Robot That Can Learn, Think And Act By Itself
- Intelligent humanoid robot capable of learning and decision-making in a real environment
- Tokyo Institute of Technology
This robot can think, learn and act by itself using artificial intelligence. It is being developed by the Hasegawa Group at the Tokyo Institute of Technology.
Using a technology called a self-replicating neural network, or SOINN(Self-Organizing Incremental Neural Network), it can think as humans do when taking on tasks that it has never done before. It can make educated guesses and decisions based on it's past experiences and knowledge.
In this experiment the robot will solve a problem by deciding what actions it should take and in what order. The robot will be told to pour a glass of water, make it cold, and give it to a person. The robot will decide how to do this while being aware of its surroundings and its own situation.
"So far, robots, including industrial robots, have been able to do specific tasks quickly and accurately. But if their environment changes slightly, robots like that can't respond. This robot remembers only basic knowledge, and it can apply that knowledge to its immediate situation. If it doesn't know enough, it stops, and reacts by saying, "I can't do this because I don't know how." So, if you teach this robot just the things that it can't do, it incorporates those things as new knowledge, and it can solve the problem overall, by including that knowledge."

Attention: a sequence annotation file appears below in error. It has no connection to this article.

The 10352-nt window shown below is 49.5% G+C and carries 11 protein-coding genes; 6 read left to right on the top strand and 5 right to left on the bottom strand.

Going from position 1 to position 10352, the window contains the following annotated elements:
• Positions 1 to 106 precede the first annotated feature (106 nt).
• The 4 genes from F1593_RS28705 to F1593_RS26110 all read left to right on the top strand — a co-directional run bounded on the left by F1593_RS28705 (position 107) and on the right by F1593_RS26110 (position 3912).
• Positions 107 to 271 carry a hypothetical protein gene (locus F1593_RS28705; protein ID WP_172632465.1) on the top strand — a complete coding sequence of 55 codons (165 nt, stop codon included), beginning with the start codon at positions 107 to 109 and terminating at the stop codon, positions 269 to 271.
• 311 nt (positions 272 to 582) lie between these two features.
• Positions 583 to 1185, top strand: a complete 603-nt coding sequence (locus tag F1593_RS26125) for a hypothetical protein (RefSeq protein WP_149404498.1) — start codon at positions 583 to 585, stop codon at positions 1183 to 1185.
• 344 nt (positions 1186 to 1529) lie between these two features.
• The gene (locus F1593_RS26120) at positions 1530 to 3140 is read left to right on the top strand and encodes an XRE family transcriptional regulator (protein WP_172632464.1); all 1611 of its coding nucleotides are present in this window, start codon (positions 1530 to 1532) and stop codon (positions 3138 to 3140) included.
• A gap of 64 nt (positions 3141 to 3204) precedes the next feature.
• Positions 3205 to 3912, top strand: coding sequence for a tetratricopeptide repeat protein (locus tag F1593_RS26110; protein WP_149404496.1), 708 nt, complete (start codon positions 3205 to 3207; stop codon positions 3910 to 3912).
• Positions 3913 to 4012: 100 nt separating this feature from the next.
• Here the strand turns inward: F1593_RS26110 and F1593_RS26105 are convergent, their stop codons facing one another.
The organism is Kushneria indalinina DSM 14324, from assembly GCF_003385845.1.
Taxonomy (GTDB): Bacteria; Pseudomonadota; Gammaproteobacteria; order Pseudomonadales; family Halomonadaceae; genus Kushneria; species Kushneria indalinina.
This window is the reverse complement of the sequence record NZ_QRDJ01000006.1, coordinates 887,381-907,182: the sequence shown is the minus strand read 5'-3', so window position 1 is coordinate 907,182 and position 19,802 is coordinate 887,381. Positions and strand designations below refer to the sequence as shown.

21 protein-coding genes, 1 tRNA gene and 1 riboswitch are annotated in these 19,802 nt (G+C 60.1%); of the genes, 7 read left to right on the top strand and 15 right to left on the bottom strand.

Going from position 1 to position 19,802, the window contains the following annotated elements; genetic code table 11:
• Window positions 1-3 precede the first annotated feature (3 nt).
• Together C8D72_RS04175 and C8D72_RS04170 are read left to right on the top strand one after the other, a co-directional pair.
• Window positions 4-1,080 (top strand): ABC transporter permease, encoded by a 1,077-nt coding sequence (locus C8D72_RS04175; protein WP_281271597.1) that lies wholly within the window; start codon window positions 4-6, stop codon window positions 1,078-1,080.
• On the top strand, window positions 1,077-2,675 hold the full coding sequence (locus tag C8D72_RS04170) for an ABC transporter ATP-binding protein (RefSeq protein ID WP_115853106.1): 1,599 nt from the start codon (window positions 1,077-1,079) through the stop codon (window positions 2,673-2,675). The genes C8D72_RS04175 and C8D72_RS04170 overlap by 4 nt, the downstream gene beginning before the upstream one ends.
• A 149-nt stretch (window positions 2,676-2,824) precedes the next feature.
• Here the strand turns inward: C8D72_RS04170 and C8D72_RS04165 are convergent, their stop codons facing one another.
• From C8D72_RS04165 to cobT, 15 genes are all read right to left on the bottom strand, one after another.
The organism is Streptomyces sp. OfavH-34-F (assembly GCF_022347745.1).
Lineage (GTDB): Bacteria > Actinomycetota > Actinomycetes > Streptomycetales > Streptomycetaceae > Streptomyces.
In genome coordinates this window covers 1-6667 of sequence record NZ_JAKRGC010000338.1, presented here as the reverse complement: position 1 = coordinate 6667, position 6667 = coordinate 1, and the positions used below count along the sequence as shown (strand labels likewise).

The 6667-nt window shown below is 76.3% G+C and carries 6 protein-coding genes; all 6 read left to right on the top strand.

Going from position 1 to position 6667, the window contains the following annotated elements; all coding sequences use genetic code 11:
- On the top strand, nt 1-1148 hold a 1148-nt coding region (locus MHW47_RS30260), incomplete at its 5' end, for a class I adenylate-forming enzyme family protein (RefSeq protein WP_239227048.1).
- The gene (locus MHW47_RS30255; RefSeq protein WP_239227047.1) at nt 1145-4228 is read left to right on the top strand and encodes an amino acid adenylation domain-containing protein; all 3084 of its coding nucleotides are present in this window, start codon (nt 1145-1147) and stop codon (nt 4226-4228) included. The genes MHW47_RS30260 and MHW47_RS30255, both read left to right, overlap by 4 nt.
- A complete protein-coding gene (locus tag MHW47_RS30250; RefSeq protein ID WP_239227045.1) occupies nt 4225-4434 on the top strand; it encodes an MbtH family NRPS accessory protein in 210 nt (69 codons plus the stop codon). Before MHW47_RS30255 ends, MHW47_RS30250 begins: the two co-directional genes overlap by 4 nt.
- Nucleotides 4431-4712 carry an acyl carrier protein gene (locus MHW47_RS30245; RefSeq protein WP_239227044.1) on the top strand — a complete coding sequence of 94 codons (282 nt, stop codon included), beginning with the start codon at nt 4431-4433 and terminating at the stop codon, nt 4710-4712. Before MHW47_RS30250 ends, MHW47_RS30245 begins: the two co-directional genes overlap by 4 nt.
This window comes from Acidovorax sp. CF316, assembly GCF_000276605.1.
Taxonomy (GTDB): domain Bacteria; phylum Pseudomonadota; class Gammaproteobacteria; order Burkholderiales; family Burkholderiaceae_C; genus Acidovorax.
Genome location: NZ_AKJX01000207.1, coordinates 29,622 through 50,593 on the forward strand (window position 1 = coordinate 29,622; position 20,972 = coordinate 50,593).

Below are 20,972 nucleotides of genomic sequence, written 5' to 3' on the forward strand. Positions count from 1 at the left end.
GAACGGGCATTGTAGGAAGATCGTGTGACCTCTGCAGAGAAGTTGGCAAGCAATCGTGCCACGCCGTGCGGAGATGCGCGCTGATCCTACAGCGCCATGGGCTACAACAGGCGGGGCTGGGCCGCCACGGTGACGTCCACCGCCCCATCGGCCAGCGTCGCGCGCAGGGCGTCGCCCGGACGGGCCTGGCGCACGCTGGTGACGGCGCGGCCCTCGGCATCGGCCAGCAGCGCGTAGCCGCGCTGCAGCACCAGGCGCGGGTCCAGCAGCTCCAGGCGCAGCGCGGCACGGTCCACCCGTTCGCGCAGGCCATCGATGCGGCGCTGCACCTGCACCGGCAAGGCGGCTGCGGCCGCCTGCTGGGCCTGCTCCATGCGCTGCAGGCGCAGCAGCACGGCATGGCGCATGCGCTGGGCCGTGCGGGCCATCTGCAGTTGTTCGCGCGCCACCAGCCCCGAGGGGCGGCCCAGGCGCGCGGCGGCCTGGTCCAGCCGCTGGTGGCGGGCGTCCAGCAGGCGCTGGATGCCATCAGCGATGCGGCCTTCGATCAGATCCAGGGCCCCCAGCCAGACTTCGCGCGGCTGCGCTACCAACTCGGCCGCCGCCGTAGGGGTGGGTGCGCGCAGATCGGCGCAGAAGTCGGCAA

If the robot is told that cold water is wanted, it recognizes that after pouring the water, it can't pick up ice straight away, because it's hands are already full with the glass and the bottle. So it chooses to put the bottle down, and then put the ice into the glass.
"Thinking about artificial intelligence in the real world, actual environments are inevitably more complex, and they change quickly. So it's necessary to have a learning mechanism that adapts to the situation. Also, because new situations emerge, it's also necessary to have the ability to keep learning new information on the spot. As an algorithm for achieving that, we've created SOINN. SOINN is very light on computation, and it can learn while eliminating noise from the new information that comes in."
As well as the robot's sensory information, in the form of visual, auditory, and tactile data, SOINN obtains information from other sources, including the Internet and other robots' experiences and knowledge. In this way, it gradually becomes smarter.
"For example, suppose this robot doesn't know how to make tea, and it's sent to an elderly person who lives alone. And suppose that person asks it to make a cup of green tea. The robot doesn't know how, so it asks robots around the world how to make tea. Suppose, for example, that a robot in the UK tells it how to make British-style tea. We think this robot will become able to transfer that knowledge to its immediate situation, and make green tea using a Japanese teapot."
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